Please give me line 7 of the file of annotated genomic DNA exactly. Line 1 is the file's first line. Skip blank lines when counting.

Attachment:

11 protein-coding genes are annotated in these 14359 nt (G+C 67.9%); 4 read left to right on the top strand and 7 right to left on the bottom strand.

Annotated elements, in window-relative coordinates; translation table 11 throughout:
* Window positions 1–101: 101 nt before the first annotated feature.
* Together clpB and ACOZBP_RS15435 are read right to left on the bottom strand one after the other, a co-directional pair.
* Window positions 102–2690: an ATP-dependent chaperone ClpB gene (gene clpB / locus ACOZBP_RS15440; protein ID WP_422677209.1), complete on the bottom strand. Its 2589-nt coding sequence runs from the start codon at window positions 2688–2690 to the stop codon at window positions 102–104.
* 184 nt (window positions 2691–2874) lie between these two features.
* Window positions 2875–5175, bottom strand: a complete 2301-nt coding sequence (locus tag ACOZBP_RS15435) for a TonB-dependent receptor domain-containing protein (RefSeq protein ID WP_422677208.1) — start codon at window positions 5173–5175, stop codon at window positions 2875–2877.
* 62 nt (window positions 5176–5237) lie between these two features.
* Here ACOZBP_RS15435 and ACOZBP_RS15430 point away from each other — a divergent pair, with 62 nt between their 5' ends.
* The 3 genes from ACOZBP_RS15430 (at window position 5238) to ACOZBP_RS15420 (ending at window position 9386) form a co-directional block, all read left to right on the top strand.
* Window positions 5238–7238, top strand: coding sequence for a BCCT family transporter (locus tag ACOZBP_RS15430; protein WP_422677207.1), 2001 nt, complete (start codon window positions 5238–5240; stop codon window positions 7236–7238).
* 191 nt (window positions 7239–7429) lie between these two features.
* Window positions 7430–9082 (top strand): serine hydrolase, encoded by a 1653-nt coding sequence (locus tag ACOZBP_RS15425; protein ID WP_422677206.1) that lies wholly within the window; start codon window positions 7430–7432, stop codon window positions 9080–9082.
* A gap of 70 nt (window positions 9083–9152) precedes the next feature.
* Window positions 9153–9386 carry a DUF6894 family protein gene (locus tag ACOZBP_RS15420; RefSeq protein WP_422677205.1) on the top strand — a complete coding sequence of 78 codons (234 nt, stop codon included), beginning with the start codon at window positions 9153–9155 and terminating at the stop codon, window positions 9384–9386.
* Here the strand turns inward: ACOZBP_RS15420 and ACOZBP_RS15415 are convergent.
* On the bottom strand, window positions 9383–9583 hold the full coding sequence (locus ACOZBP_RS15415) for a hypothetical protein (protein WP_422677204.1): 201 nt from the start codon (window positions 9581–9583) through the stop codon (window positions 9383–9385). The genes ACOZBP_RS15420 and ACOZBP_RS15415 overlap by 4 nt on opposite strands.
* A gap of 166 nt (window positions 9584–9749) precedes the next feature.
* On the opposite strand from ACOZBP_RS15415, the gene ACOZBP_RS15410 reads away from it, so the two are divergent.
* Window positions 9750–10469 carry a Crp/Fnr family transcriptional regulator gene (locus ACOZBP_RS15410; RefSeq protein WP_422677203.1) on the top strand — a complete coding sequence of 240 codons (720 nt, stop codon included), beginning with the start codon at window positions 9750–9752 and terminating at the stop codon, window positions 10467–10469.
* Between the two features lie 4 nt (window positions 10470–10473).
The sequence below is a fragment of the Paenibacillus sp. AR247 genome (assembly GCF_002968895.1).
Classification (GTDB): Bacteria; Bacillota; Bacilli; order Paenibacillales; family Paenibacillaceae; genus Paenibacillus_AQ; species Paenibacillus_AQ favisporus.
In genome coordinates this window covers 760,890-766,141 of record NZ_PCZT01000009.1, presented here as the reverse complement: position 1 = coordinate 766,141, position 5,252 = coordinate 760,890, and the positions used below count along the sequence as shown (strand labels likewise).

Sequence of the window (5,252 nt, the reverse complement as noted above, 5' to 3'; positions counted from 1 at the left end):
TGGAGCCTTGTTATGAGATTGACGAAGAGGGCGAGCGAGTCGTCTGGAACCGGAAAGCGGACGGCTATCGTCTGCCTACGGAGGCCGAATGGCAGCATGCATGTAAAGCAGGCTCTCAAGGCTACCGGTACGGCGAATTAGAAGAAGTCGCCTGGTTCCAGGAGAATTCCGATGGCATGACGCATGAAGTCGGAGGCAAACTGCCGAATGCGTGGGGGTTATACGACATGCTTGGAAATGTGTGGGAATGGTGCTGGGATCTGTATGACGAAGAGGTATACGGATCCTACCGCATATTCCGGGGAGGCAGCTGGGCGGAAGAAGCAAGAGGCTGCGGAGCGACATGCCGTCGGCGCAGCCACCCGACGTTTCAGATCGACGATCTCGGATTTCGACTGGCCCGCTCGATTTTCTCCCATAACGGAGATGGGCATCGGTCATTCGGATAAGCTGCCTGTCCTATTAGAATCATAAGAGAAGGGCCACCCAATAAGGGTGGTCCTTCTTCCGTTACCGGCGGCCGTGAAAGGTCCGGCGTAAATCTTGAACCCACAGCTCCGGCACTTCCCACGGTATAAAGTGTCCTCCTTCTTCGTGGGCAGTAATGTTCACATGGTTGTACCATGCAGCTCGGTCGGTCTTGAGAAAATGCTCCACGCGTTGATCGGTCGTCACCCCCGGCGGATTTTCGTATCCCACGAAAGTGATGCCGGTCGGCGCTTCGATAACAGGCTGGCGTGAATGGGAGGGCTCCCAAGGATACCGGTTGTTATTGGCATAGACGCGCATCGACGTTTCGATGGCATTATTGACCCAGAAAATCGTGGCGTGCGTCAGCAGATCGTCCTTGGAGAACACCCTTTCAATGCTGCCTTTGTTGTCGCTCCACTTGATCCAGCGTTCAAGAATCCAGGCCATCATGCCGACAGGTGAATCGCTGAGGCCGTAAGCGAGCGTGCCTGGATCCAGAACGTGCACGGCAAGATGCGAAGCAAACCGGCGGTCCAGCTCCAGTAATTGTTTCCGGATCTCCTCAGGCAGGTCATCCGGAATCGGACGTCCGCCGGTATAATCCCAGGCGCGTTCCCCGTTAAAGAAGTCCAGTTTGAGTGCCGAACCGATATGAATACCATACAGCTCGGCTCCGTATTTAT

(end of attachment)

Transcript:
* Window positions 2875–5175, bottom strand: a complete 2301-nt coding sequence (locus tag ACOZBP_RS15435) for a TonB-dependent receptor domain-containing protein (RefSeq protein ID WP_422677208.1) — start codon at window positions 5173–5175, stop codon at window positions 2875–2877.